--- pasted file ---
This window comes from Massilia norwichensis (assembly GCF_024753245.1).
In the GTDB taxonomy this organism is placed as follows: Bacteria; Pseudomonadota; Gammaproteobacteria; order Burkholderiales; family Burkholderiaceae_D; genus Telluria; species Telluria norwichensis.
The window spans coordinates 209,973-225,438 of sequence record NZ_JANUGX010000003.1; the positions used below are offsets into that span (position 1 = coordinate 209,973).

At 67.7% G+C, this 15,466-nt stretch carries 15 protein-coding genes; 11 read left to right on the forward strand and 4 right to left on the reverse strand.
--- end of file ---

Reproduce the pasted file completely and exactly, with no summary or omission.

This window comes from Massilia norwichensis (assembly GCF_024753245.1).
In the GTDB taxonomy this organism is placed as follows: Bacteria; Pseudomonadota; Gammaproteobacteria; order Burkholderiales; family Burkholderiaceae_D; genus Telluria; species Telluria norwichensis.
The window spans coordinates 209,973-225,438 of sequence record NZ_JANUGX010000003.1; the positions used below are offsets into that span (position 1 = coordinate 209,973).

At 67.7% G+C, this 15,466-nt stretch carries 15 protein-coding genes; 11 read left to right on the forward strand and 4 right to left on the reverse strand.